Lawmakers in the Kansas house approved a bill Saturday making a technical change to a GOP law banning telemedicine abortion care. Supporters hope the legislative “fix” will end an injunction imposed by a state court.
HB 2228 would amend current law regulating the use of medication abortion, and requires that physician be present only when a patient takes an initial dose of RU-486, or any drug used for the purpose of inducing an abortion. The change no longer requires a pregnant person to return to the physician’s office or stay at the office for the second dosage hours later.
The original bill would have mandated that when a drug is administered through the use of an intravenous (IV) drip or intravenous intermittent infusion and the “administration of such drug results in inducing an abortion, whether intentionally or unintentionally, the prescription for such drug shall be given to the patient in the same room and in the physical presence” of the prescribing physician.
Medication abortion is not induced by the delivery of drugs through an IV.
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However, any number of medications that could be delivered through an IV could “unintentionally” cause an abortion. Given the common practices associated with IV medication prescription, the practical effect seems to be that it would require a pregnant person’s attending physician to be present when medication was delivered through an IV.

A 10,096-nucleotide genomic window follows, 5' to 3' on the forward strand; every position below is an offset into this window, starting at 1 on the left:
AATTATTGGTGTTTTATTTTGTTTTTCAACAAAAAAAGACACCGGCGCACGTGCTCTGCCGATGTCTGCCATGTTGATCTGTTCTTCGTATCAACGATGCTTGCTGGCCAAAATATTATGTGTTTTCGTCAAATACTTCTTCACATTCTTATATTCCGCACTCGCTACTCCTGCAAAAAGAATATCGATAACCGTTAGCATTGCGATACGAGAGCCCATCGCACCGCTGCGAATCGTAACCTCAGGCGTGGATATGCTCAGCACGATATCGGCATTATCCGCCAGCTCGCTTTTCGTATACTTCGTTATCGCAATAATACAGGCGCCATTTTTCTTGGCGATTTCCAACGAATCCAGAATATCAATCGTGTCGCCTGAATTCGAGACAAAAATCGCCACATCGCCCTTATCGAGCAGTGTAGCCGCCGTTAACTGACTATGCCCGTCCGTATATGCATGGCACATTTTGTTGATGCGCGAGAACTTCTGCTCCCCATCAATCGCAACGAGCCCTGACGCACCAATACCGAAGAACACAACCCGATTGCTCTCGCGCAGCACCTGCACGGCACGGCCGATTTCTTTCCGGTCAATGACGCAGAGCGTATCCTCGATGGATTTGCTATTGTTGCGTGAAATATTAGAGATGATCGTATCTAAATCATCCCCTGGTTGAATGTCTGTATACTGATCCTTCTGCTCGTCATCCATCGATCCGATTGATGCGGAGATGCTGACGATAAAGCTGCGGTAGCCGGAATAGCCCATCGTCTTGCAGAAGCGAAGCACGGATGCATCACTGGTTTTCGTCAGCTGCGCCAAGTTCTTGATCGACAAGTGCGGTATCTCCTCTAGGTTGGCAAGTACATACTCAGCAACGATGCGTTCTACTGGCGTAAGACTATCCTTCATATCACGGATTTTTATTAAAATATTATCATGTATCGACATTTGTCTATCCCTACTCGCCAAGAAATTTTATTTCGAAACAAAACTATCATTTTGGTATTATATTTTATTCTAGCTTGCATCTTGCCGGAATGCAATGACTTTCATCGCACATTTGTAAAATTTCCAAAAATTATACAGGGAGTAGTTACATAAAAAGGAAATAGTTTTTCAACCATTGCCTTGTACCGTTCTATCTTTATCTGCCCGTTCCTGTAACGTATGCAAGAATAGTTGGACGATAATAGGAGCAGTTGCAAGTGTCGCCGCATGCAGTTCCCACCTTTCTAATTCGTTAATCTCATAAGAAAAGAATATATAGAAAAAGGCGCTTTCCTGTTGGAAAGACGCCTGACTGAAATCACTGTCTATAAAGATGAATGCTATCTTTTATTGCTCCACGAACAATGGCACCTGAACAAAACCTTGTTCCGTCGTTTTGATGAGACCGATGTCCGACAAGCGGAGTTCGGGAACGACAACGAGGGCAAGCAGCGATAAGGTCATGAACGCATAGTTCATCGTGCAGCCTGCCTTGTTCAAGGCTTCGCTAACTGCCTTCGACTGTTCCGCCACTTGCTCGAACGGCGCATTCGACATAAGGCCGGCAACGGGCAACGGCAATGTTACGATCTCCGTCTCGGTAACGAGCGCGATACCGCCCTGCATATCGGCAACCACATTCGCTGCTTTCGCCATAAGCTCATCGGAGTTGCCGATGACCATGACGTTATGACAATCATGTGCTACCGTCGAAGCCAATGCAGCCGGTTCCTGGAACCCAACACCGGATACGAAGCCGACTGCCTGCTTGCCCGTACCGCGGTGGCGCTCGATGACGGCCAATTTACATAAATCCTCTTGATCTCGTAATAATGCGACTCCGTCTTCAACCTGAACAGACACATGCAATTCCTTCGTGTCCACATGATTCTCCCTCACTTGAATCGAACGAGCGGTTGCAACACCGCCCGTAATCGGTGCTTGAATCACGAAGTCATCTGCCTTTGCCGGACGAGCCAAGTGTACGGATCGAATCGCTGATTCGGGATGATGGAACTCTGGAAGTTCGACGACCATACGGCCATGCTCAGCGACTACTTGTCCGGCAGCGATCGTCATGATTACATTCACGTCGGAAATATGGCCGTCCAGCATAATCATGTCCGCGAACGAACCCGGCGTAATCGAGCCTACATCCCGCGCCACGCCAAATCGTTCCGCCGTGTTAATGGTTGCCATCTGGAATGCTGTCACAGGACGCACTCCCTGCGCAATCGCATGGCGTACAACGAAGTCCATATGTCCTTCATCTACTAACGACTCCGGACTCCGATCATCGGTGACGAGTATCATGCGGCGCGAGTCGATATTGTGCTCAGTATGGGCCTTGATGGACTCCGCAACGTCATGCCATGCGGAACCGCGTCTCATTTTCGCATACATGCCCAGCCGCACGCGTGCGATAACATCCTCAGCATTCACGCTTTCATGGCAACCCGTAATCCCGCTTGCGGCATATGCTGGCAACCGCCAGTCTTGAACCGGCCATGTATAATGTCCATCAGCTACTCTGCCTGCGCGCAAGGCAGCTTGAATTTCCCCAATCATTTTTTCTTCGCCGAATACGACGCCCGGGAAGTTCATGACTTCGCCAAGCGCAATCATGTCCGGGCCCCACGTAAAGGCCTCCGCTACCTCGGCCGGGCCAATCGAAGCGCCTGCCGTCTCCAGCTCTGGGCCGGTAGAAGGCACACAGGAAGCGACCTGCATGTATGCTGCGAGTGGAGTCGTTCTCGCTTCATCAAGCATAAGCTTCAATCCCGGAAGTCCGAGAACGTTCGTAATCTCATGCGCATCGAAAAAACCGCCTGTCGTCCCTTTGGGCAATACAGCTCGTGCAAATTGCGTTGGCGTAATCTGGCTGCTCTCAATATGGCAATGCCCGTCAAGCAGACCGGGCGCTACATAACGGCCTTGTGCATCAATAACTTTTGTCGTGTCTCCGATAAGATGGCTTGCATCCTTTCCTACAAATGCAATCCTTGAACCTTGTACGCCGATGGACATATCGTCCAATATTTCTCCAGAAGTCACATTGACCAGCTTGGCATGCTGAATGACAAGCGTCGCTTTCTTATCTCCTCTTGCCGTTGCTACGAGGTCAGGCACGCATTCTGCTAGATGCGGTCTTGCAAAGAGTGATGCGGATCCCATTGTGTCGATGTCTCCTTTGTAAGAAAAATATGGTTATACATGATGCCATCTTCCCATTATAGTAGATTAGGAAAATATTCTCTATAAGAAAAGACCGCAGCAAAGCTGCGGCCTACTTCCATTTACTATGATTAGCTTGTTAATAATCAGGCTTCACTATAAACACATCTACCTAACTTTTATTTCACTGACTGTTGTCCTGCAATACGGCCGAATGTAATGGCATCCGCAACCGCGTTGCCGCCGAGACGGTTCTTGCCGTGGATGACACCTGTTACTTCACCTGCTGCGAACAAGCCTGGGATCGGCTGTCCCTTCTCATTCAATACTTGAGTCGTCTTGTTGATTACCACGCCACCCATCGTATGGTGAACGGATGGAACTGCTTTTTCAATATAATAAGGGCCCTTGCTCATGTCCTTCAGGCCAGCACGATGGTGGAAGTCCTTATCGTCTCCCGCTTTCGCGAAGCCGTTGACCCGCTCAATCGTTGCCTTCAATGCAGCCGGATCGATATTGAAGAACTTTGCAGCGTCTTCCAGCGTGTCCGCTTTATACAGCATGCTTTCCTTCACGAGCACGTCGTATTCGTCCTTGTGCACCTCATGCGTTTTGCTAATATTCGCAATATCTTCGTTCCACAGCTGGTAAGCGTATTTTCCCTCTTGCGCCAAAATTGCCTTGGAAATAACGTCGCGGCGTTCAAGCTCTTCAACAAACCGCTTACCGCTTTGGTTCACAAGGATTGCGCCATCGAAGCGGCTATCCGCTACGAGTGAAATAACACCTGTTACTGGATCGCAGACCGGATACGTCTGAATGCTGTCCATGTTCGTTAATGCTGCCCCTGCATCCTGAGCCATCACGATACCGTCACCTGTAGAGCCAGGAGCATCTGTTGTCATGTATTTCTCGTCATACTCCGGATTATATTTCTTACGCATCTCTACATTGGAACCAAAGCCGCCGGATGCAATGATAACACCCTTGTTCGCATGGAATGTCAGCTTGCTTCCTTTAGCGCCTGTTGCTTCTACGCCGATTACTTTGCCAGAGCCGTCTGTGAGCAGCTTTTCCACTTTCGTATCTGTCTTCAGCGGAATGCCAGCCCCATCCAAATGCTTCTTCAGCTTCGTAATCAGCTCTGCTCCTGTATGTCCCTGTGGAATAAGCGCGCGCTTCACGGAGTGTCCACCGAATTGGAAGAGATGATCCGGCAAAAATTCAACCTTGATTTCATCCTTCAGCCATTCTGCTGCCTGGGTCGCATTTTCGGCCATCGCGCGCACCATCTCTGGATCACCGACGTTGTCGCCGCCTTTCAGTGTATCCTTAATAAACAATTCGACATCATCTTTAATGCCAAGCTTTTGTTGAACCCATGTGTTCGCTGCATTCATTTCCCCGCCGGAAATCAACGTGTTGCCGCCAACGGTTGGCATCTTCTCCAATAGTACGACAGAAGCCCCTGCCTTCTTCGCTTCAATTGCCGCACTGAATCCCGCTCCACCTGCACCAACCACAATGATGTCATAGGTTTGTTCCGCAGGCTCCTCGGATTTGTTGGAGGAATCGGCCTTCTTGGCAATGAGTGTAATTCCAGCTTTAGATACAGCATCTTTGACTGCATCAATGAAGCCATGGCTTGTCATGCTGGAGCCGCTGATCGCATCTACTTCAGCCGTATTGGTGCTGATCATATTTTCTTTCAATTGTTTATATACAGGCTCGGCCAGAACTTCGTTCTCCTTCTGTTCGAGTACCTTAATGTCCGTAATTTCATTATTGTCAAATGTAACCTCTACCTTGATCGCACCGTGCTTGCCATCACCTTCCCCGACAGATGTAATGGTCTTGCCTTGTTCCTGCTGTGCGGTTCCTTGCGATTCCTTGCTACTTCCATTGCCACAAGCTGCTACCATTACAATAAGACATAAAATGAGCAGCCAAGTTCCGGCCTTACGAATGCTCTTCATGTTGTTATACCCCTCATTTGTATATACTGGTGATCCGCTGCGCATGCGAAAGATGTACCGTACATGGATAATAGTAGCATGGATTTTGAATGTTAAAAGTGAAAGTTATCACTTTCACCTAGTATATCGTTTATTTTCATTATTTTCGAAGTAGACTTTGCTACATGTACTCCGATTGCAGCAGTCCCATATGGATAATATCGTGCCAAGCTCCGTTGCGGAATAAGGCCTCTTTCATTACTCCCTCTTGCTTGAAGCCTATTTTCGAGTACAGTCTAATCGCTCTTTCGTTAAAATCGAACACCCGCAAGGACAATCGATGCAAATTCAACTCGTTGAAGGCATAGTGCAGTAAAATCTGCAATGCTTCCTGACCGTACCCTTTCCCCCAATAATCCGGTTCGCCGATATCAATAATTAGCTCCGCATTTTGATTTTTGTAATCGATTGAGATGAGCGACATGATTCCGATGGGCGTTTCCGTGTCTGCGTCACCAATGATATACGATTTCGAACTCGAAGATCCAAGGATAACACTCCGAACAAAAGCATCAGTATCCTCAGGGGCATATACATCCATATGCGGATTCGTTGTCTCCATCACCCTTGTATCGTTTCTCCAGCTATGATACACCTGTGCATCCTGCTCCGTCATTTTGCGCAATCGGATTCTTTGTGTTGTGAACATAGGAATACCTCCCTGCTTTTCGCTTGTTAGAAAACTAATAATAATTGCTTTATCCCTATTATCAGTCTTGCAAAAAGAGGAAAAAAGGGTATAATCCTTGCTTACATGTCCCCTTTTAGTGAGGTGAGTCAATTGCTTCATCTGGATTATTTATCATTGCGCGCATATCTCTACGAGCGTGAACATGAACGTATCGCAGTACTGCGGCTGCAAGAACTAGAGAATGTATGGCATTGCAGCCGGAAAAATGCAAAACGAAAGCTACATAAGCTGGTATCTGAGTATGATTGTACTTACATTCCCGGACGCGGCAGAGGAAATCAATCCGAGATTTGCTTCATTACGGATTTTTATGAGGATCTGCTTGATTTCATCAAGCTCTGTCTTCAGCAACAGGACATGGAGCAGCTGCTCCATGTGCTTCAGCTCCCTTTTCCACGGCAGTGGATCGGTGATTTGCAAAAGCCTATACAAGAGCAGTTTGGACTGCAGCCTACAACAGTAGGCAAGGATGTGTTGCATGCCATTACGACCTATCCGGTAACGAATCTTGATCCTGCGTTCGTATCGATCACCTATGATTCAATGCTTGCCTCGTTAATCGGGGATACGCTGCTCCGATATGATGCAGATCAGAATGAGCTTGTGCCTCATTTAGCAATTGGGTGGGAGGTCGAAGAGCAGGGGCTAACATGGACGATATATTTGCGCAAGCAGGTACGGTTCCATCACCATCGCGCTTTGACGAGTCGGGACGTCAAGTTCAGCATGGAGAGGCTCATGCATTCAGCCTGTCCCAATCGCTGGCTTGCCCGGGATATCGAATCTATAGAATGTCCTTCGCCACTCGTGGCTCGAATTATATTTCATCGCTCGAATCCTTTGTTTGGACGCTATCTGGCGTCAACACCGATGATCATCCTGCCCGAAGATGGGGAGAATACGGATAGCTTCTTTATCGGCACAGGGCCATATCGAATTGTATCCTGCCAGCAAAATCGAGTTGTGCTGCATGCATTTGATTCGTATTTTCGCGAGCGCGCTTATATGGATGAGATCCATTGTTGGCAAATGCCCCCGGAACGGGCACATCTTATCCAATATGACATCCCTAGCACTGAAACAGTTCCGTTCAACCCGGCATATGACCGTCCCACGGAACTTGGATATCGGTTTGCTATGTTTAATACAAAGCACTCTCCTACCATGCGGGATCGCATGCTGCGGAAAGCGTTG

The new legislative language requires that when “any other drug is used for the purpose of inducing an abortion, the drug or the prescription for such drug shall be given to the patient in the same room and in the physical presence of the physician who prescribed, dispensed or otherwise provided the drug or prescription to the patient.”
The bill, in other words, creates an exception to the requirement that the physician be physically present if the patient is at a hospital, where other physicians or nurses are on hand to deal with any side effects.
Reps. Annie Kuether (D-Topeka) and Carolyn Bridges (D-Wichita) were the only two house members to vote against the bill. Bridges said that she voted against the legislation because it infringes on the relationship between a woman and her doctor.
“I think when a woman needs to have an abortion, it’s a legal procedure, and I don’t think we ought to be messing with it,” Bridges said, according to the Associated Press.
The bill now goes to Republican Gov. Sam Brownback.